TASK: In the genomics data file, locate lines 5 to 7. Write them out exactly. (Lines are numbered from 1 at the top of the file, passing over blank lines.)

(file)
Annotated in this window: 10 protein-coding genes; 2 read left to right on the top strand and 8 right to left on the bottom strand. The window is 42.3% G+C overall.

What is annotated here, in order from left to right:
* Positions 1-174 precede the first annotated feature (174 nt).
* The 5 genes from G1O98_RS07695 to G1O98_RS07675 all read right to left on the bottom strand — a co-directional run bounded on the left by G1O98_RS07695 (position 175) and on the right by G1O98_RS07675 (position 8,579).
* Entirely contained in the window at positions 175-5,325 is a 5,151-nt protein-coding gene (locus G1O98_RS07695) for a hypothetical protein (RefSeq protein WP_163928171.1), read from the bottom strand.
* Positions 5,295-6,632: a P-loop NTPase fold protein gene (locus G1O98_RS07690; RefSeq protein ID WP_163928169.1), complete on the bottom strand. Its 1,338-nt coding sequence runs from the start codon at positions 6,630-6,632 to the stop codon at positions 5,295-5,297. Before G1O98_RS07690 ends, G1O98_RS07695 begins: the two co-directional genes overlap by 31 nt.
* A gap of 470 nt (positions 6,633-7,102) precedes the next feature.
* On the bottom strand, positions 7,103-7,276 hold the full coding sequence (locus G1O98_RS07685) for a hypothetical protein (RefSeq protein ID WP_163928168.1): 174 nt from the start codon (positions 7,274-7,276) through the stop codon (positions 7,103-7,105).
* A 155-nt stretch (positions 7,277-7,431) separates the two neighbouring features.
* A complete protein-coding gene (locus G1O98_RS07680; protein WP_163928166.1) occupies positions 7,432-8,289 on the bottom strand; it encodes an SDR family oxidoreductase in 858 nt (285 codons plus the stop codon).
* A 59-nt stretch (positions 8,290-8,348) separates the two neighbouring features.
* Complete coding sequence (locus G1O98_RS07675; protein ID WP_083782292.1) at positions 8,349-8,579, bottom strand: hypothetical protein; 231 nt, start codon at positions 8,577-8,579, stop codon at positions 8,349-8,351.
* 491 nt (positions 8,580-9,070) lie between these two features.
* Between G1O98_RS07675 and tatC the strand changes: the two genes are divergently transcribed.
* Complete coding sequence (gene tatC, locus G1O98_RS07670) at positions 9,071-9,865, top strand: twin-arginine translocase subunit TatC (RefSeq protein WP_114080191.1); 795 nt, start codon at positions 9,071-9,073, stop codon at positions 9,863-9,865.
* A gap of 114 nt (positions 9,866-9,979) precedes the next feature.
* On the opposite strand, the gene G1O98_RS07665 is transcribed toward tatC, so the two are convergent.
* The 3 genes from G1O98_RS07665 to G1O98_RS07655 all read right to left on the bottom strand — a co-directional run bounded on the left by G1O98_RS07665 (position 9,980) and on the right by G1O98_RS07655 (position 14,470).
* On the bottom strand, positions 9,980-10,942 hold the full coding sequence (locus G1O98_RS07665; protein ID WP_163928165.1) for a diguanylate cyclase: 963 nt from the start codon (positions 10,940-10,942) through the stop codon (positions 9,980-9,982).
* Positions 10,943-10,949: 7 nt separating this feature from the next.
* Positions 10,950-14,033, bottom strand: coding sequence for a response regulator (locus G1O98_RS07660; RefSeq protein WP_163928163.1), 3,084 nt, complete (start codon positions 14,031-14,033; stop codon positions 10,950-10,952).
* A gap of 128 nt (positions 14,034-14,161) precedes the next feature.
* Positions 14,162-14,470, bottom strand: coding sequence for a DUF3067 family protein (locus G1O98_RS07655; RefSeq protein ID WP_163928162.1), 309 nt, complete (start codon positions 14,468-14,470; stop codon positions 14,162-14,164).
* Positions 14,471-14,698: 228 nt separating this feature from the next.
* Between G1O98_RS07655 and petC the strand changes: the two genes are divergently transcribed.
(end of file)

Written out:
* Entirely contained in the window at positions 175-5,325 is a 5,151-nt protein-coding gene (locus G1O98_RS07695) for a hypothetical protein (RefSeq protein WP_163928171.1), read from the bottom strand.
* Positions 5,295-6,632: a P-loop NTPase fold protein gene (locus G1O98_RS07690; RefSeq protein ID WP_163928169.1), complete on the bottom strand. Its 1,338-nt coding sequence runs from the start codon at positions 6,630-6,632 to the stop codon at positions 5,295-5,297. Before G1O98_RS07690 ends, G1O98_RS07695 begins: the two co-directional genes overlap by 31 nt.
* A gap of 470 nt (positions 6,633-7,102) precedes the next feature.